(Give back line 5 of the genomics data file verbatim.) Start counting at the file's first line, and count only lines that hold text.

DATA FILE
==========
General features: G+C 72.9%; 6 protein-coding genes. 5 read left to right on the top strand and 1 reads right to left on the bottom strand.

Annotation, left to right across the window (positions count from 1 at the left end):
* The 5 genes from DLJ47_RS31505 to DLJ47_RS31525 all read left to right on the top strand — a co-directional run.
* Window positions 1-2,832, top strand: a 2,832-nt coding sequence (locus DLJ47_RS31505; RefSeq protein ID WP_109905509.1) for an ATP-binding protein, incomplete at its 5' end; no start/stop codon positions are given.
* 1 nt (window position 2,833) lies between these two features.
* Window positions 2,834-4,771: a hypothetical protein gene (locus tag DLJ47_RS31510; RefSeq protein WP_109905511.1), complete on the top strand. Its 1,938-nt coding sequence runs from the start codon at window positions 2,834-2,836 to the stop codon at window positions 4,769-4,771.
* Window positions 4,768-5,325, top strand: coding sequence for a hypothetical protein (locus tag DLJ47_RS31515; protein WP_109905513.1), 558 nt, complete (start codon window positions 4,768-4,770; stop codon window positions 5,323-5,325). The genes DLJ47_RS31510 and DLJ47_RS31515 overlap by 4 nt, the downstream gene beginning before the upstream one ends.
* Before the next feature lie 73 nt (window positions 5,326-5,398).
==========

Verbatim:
* 1 nt (window position 2,833) lies between these two features.